...were focusing on. You know we need tosimplify or something like that and this particular year it was aboutcustomer. That was like the one word that I was using. I think I've rittenan article on Co play books, so folks can go check it out and it touches onthis whole concept of commanders in tent. So it's very hard for me to sortof go down to each individual person and say you must do three four five sixand follow this play book to make the customer experience better instead wayI like to do is give them the experience of what a good experience looks like andthen have them go through the emotional connection. To that. The empathy thatthat's driven by that and then let them make the choices about. What's theright thing to do, and so I had to come up with sort of what to bring to them,and I didn't want to use our own customer experience. I think it's somuch better to use examples outside of your field, because people tend to besort of blinded by just their own biases and so forth, and so I decidedto choose Zappo because I was a fan and I was getting the shoes and I wasgetting into running and getting some of their equipment and my wife started.Having lots of boxes show up and she was just raving about it, and then Ijust so happened to have seen one of those appose co founders talk about thecompany, so I decided to pick up the book and I read the whole experience.Not only did I learn that he was building the company around the sametime. I was building one of my other previous companies and went throughsome of the similar pains, but I saw what they went through and how whatthey were trying to achieve in terms of the customer experience, and so what Idid is is I shared those stories and then I gave everybody a copy of thebook and told them that it was mandatory reading for that year andthen I put up the one word: Commander's intent a few wild, the one word focusfor the year and what we were going to do, and I just told them it would besimple for me to measure. I call our customers and we did put in a wholeseries of systems to measure customer sat, and you know referencin and soforth and a whole series of more quantitative metrics. But I measured itby just seeing how my conversations changed with the customers and itdidn't kick in right away, but over time people really did thinkdifferently about. You know that customer experience and we saw asignificant change, and so I think it's so important that you know leadersunderstand that people are smart once they know what it is you're trying todo and where you're going and the best way to deliver that intent. Thisthrough story and so Zapps just had a like great stories, and I leverage thatin the presentation, yeah really good. Thank you for sharing all that, and Iwant to go back to the top. I don't know where you're listening to this asa listener, but I'm guessing there's probably a sixty second back button andyou could click that, like two or three times what John just shared there wasso powerful, and I love that it startedwith. I took twenty percent of my time as the CEO of this, not smallorganization, to get on the phone and talk to my customers, and what it mademe think of John is that we talked at the end about how you set in all thesemeasures and metrics that allow us some of them are leading. Some of them arelagging. Probably most of them are lagging, but where you are on the phonecall ill, be it every single phone call as a sample of one, but over time, ifyou're doing this consistently it's this pulse on what's happening todayand, most importantly, it goes back to the way you define customer experience.You were feeling out how the customer feels not just whether they're clickingat ten or six or a four or you know, thumbs up thumbs down or three stars orfour stars, but really just their own stories explaining how and why theyfeel a particular way about working with your team and working with yourcompany and working with your product. So it's fantastic! Thank you for thatin that book. For me, I mean it's a in this kind of style, genre conversation,what we're doing on the podcast in general that remains a go to for anyonethat hasn't read it. It holds up over times a really really good. Read forfolks who aren't familiar you're now, CEO at Salona, I introduced it, it inthe beginning is operating at the intersection of block chain andrenewable energy technologies. My understanding is that the renewableenergy, the way that you're doing it kind of associating and immediatelyadjacent to a data center, probably takes a beyond black chain, is probablyany energy intensive data processing, but for folks weren't familiar Ay. Thisis super interesting to me personally, so you can spare no detail that youmight want to include, but just tell us a little bit about it like who's, yourideal customer. What problem do you sell for them yeah? So the core visionfor Salona is to make renewable energy a super power. We believe it should bea super power, but there are challenges to make it so, and those have a lot todo with where the power source comes...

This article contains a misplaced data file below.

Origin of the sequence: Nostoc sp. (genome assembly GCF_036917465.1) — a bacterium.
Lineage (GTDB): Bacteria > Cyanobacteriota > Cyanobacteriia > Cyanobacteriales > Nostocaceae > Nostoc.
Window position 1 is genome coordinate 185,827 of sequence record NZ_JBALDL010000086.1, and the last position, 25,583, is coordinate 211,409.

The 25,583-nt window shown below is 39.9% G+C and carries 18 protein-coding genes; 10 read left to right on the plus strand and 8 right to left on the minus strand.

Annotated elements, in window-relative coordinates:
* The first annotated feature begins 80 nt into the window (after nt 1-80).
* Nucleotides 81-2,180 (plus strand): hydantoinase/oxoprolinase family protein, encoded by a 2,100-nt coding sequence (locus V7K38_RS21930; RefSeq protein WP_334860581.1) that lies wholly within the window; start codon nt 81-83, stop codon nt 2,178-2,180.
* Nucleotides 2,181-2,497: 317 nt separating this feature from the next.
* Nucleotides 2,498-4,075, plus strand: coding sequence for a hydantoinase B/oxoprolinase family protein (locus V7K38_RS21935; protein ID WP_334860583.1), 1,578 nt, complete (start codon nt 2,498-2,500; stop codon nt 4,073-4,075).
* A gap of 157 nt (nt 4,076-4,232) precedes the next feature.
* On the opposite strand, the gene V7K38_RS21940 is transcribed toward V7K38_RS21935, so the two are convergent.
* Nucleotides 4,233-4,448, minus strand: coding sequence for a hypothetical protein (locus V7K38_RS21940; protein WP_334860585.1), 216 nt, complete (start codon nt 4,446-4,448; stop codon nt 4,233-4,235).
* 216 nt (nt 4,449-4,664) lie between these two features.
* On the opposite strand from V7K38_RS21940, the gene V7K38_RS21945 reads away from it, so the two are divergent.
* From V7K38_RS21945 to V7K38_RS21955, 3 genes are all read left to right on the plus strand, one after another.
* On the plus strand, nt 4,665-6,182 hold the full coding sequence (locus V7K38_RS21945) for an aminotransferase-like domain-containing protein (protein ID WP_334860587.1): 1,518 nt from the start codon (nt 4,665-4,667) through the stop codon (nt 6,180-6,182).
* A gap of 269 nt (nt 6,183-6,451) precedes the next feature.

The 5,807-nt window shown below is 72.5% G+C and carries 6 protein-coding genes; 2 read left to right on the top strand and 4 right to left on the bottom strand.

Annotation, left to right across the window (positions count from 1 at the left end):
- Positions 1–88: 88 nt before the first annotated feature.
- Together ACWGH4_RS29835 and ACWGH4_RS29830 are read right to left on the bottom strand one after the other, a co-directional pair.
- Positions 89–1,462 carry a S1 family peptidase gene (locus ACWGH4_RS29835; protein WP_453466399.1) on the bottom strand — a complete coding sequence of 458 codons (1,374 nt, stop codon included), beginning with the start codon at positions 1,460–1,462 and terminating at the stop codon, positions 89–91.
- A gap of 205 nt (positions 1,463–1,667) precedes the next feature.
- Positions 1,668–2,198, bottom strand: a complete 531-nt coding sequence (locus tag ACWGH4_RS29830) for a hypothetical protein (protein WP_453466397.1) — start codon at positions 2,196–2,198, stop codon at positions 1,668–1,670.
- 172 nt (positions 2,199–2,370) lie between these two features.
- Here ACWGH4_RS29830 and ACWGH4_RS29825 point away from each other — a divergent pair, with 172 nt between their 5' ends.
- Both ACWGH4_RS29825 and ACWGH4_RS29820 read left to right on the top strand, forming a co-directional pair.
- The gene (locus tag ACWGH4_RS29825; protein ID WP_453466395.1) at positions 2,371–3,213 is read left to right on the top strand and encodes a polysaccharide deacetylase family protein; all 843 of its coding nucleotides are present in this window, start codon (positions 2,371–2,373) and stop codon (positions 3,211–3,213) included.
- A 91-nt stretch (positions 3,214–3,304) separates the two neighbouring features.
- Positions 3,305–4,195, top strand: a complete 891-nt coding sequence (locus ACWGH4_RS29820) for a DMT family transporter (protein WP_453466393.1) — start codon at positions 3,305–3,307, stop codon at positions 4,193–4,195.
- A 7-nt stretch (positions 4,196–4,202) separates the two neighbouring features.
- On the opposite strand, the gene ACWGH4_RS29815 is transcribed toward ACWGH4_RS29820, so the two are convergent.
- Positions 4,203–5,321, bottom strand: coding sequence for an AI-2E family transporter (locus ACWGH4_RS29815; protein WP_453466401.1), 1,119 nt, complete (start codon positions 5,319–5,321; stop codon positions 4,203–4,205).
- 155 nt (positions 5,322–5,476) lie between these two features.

...from. It's highly intermittent andthere's all sorts of regulatory challenges to get throughinfrastructure challenges et ce, but we are trying to use computing to catalyzeand I go as far as to say: accelerate the renewable energy transition and theway we do that is we look at the global infrastructure, has sort of one giantintegrated system if you will, and what we're trying to do is to increase thepercentage of that infrastructure. That's powered by green power, and sowhen we started looking at that space, it became clear to us that not only isthere's a increasing investment in that area. The technology is getting better.So the cost of deploying that that type of energy to the global grid is goingdown which is exciting for the first time and in fact it's going down muchfaster and making green energy much cheaper than legacy, or you know,fossil fuel based systems. The challenges, as you increase more greento your grid. You have agreed that was initially designed for these. You knowcold power or thermal powered plants and now it's a transition to naturalgas et CE and they basically are designed to synchronize the load, theempower that's being developed in the consumption of that power such that heis an exact match and balance, and the reason is because you can control whenthat power plant comes online and how long it runs and so forth, whereas withe renewable energy. That's not the case right so you'll have your demand, butthen your supply of power kind of goes like this. It's DUCAS IC to some extentdepending on when the wind is blowing when the sun is out and depending onwhere you are in the world that disconnect can be more acute thanothers. And so we look for places where there is that acute disconnect betweensupply and demand, and we go to the generation companies, the people whobuild the power plants and provide that power to government or to privateenterprises et CETERA. We essentially deliver them a solution that mitigatesthe biggest problem that they run into. Compare plant costs multi hundreds ofmillions of dollars depending on and the causes going down, but it's apretty sizable investment and it's usually done by huge infrastructurecompanies around the world and those companies build out those power plants.They run a huge degree of modeling to determine how much power that willproduce, and then they lock in a business model based on what they couldsell that power for over a twenty five year period. So these are long leadtime projects these infrastructure last for a long time, the problem is oncethey get running. It was all based on the assumption of sort of what the manwas doing and where that wind would show up and then sometimes what youhave is you have the wind blowing a lot, because you can't control whether rightyou can you can't really control when the power comes online? It has itsnature is controlling that. So you have periods where you know, there's demandgoing out and then you have sort of like this spilled energy, energy,that's not going anywhere and that spillage is in technical terms, calledcurtailment. It's curtailment because the grid will tell the power generationcompany to basically turn those things off, because I don't have anything todo with those electrons and because the generation facility is being powereddown, it can't generate any revenue, because that power is basically notgoing to get any any revenue tied to it and so their financial model. For thattwenty five year period starts to experience a whole series of of stressbecause they're not generating as much return and so forth. What we do is webring a computing facility into the same location and we essentiallyconsume that spilled energy. We pay the supplier for that energy. We alsoessentially charged them for bringing this this this technology, if you willand the net result, is that we can return them back to what it would feellike financially to have something: That's synchronized, so that we canabsorb that. So from the customers perspective, the Independent PowerProducers Perspective, we have delivered a very elegant solution that is veryscalable and highly distributed. Now you could say I could have just putlike a giant factory there and use that, but it's very hard to power up andpower down a factory, but computing is a very flexible and globallydistributable resource right, so so by placing a imputing facility local to anarea where the spilt power, I can then sell that resource anywhere in theworld, especially depending on what type of computing it is so we've done.Is We built a flexible type of data center that specifically designed towork in these types of environments and specifically designed to go afterapplications in are more batch oriented? So you want, we will bee running. Youknow you won't be streaming your movie...